How Will Eating Food Late At Night Affect Your Fitness Goals?

Everyone gets those late night munchies. Many of us have been told before that it’s not good to eat before bed because it will make you gain bad weight. There is a some conflicting evidence on how eating food late at night affects your fitness goals. Let me give you both sides to the story and then tell you why I think if you are not careful eating food late at night may make you gain weight.

I’ll give you the bad news first. One of the most popular studies done on this subject was done by Harvard researchers. They studied 420 people (half men, half women)  in a mediterranean town in Spain for 20 weeks. The study subjects all got the same amount of sleep and had similar digestive hormones, like leptin and ghrelin. Everyone consumed 1400 calories per day and they all did a similar amount of exercise. The one difference in their diet was the times at which they ate. One group ate the biggest meal of the day before 3 pm. The other group at the biggest meal after 3 pm. At the end of the study the group of people who ate the bulk of their calories earlier in the day lost an average of 22 pounds and had a higher insulin sensitivity, which decreases chances of diabetes. The group who ate later everyday lost an average of 17 pounds. This study supports the idea that the timing of your calorie consumption can effect weight loss goals, but it does not prove the cause and effect. There are still many skeptics out there.

Now let me give you some good news. One of my good friends who is a fitness competitor ate late at night for 12 weeks straight before a figure competition, and felt great! He now even recommends eating late to some of the clients that he trains. Some benefits that he experienced while eating late at night were better sleep, better recovery, increased muscle preservation during fat loss, and dietary obedience.

If you have ever eaten a big meal and felt sleepy afterwards, you’re probably experiencing the effects of a “food coma”. You don’t have to take it to the extreme, but a snack before bed can give you a slight sleepy feeling that may help you sleep easier. Eating before bed can help your body recover from daily strenuous activity. A good meal, even at night can act as a recovery drink after a hard workout. Remember, you are about to lay still for 7 or 8 hours and your body needs the nutrition to help your body recover. To maintain muscle while you’re burning fat, it can help to eat before bed, so your body doesn’t break down your muscles for energy. Lastly, if you have a meal planned, chances are you will make more healthy choices. One of the worst things about eating late are those spur of the moment unhealthy temptations that we fall for. If you are already planning a meal, chances are you will make better choices to abide by your healthy diet.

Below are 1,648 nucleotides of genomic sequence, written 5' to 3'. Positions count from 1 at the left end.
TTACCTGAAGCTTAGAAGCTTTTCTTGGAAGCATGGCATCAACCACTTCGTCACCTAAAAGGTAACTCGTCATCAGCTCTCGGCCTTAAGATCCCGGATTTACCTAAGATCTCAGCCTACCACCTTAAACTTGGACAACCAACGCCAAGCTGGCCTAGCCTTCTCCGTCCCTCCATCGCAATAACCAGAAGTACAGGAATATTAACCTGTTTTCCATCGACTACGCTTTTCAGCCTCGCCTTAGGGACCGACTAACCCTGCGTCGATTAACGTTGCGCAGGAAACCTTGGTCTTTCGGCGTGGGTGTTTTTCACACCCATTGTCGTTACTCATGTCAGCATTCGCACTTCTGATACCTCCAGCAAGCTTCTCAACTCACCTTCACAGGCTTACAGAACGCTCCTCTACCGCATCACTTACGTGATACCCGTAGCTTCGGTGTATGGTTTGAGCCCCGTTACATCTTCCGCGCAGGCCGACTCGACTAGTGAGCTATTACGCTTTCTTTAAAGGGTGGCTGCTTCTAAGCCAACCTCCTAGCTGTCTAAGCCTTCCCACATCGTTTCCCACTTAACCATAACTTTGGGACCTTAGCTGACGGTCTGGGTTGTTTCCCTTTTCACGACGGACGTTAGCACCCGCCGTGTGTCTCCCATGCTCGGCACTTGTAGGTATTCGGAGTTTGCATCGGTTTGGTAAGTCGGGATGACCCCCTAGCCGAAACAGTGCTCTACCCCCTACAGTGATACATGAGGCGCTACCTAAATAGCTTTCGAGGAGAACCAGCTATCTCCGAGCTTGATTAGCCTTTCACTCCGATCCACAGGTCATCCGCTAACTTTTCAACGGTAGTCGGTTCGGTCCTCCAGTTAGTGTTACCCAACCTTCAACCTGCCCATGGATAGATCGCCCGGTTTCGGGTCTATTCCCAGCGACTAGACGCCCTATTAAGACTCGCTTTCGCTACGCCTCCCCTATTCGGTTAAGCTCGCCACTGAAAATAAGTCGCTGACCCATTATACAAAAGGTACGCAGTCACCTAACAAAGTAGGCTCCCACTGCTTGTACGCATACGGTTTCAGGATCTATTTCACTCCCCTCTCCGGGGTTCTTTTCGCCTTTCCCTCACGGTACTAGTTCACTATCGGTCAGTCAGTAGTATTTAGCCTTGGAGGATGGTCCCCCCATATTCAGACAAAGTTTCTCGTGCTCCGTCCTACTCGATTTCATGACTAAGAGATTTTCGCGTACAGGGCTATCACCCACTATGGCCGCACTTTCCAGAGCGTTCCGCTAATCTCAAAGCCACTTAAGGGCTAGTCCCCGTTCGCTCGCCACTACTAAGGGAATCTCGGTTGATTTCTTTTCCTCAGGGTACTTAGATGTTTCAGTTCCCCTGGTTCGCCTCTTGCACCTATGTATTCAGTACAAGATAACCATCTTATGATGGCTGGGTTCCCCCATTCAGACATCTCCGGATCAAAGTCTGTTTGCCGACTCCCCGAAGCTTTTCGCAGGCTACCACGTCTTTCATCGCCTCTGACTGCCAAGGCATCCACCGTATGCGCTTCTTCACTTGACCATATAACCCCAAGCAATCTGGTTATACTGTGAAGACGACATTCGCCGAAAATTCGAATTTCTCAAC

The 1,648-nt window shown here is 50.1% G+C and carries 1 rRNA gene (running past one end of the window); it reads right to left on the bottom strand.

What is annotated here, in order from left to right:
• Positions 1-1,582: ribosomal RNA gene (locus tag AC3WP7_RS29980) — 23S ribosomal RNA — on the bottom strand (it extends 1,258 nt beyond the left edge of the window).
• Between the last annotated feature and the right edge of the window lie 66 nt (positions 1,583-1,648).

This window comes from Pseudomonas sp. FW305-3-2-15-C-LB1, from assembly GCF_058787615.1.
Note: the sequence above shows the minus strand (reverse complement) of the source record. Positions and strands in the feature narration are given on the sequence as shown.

In my opinion, the timing of meals plays a small role in your fitness goal, but not nearly as much as what you are eating. Eat small meals throughout the day. If you are going to be up late, you don’t have to starve yourself, that is terrible for your metabolism. Go ahead and eat a healthy snack. Stay away from heavy foods, lots of sugar, spicy foods, and greasy things that will just sit in your stomach and keep you from sleeping soundly. An example of a good late snack would be a light protein, like deli meat or yogurt, with a light carb like a vegetable. Try not to eat your late night snack within an hour of going to bed. You want to give yourself time to digest while your still awake so you don’t affect your sleep.

If you have been wondering how eating food late at night will affect your fitness goals, I hope this information helps you out. The good news is that you don’t have to go to bed hungry anymore, but you still want to plan the meal so you can making last second unhealthy decisions. Go to the store and get some healthy snacks in case you stay up late this week, and leave a comment about your favorite before bed meal.

Adam Pegg About Adam Pegg

Adam is an athlete with a serious passion for fitness and health. He played basketball at University of Delaware and Stetson. His degree is in health science and he's a certified personal trainer who loves helping people reach their goals.